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Archive for the ‘Modern & Contemporary Art’ Category

Brice Marden; The Seasons; 1974-1975. Image and original data provided by The Menil Collection, Houston; © 2014 Brice Marden / Artists Rights Society (ARS), New York

Brice Marden; The Seasons; 1974-1975. Image and original data provided by The Menil Collection, Houston; © 2014 Brice Marden / Artists Rights Society (ARS), New York

Artstor and the Menil Foundation have just released nearly 200 images of highlights from the Menil Collection in the Digital Library.

The Menil Collection opened to the public in June 1987 to house, exhibit, and preserve the art collection of John and Dominique de Menil. Assembled over the course of many decades by the Houston philanthropists, the collection is recognized not only for its quality and depth but also for its distinctive presentation and eclecticism. An actively collecting institution, the Menil Collection contains diverse holdings representing many world cultures and thousands of years of human creativity, from prehistoric times to the present. Today, the collection comprises over 16,000 objects. (more…)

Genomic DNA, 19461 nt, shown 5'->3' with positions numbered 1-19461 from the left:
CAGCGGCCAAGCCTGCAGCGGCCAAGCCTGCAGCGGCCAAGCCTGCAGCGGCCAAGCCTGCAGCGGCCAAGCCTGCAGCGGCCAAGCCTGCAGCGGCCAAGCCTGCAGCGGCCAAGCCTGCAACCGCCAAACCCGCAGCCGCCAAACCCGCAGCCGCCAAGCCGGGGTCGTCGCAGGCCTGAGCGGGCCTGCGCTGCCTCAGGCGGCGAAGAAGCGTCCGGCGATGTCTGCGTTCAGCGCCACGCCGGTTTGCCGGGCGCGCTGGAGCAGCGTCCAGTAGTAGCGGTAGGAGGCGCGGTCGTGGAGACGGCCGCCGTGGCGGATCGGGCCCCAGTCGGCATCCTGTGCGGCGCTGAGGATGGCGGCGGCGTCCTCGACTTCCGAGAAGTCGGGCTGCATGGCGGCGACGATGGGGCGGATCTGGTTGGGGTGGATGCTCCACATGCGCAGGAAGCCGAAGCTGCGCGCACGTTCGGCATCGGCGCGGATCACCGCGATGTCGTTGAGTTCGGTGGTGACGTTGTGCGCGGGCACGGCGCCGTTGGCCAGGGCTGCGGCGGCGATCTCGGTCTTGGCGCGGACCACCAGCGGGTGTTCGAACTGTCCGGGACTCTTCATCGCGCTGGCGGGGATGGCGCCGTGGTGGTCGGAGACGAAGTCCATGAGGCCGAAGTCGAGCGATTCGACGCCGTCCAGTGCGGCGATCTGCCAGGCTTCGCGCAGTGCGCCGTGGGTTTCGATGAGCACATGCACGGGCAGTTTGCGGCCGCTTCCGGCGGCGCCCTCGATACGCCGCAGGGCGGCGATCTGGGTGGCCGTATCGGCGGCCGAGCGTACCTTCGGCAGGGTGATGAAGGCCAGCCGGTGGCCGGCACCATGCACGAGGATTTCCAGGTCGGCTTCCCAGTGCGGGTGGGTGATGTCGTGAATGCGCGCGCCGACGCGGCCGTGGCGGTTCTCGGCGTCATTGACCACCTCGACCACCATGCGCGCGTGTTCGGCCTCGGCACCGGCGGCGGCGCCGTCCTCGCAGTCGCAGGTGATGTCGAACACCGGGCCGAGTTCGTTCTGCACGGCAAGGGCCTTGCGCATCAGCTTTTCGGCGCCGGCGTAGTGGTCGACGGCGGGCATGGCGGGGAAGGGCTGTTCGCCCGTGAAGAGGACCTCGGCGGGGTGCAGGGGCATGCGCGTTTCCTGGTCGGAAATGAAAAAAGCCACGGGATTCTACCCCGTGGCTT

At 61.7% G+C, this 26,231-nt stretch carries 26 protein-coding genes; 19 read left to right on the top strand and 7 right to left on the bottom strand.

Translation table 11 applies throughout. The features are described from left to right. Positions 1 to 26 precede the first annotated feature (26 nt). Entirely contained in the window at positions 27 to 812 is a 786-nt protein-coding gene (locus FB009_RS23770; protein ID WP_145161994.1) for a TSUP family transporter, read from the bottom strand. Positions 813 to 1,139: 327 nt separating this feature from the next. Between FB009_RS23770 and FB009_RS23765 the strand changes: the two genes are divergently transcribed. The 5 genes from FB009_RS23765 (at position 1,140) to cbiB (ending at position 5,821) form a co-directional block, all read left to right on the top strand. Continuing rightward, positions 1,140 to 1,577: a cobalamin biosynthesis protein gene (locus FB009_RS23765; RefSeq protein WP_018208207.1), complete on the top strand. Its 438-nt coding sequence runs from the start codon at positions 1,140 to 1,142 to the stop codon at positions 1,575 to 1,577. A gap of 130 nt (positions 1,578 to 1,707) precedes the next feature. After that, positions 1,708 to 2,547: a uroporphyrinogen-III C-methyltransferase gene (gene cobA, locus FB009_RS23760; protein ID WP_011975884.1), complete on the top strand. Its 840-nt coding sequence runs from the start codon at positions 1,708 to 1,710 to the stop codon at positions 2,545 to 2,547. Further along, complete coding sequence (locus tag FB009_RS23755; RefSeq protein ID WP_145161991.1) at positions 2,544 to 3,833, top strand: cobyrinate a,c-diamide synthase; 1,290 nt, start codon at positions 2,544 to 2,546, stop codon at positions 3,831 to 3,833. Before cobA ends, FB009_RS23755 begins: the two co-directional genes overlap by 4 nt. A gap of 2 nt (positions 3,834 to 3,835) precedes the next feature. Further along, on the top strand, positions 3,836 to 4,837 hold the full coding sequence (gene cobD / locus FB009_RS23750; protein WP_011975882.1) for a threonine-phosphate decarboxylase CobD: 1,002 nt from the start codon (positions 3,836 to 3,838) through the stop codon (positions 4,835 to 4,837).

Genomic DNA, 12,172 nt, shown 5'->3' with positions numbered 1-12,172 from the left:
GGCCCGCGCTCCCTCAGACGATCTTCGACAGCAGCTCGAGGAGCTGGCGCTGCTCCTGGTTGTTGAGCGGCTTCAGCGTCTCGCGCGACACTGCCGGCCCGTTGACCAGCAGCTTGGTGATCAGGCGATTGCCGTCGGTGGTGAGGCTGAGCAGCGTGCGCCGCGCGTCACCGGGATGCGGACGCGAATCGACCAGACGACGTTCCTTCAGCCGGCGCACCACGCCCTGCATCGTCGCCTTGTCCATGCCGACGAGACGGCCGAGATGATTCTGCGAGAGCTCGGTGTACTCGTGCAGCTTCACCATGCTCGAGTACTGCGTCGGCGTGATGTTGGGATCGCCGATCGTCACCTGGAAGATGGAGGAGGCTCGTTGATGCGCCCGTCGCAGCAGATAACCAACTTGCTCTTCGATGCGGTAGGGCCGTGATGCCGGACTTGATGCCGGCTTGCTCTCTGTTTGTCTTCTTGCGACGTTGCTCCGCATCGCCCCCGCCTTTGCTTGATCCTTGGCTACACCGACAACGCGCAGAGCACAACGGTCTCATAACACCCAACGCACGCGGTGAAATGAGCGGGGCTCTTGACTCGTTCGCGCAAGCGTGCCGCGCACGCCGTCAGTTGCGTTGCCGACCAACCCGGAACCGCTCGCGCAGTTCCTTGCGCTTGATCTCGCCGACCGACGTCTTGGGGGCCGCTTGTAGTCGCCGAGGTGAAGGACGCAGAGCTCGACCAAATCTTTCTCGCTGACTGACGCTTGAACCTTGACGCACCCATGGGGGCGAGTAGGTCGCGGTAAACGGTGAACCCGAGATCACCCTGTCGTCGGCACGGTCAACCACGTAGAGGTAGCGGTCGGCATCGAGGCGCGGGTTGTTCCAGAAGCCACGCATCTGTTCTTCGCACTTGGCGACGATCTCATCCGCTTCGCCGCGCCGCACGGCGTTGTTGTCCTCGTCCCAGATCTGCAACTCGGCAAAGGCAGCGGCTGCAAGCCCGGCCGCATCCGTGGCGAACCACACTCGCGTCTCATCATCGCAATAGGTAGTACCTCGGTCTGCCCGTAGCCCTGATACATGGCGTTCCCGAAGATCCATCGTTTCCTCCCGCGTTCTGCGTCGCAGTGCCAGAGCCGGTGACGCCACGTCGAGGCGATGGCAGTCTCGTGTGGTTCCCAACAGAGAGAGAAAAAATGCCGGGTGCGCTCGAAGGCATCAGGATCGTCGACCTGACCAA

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Artstor is sharing two new collections of photographs by Barbara J. Anello: graffiti in Lower Manhattan in the 1980s and 90s, and Tibetan Buddhist art and architecture in Ladakh, India.

The photographs from Ladakh were exhibited at the Overseas Press Club in New York City and Kenyon College in Gambier, Ohio in 1982. (more…)

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Artstor Arcades

Artstor Arcades

A zealous group of Artstor users have pitched in to collaboratively catalogue images from the D. James Dee Archive of contemporary art on our crowdsourcing site, arcades.artstor.org. Thanks to a combination of their expertise and a lot of internet sleuthing, 555 works are now a welcome addition to the D. James Dee Archive of Contemporary Art collection in the Artstor Digital Library. You can read more about Arcades on this blog, and about the Dee Archive in the New York Times.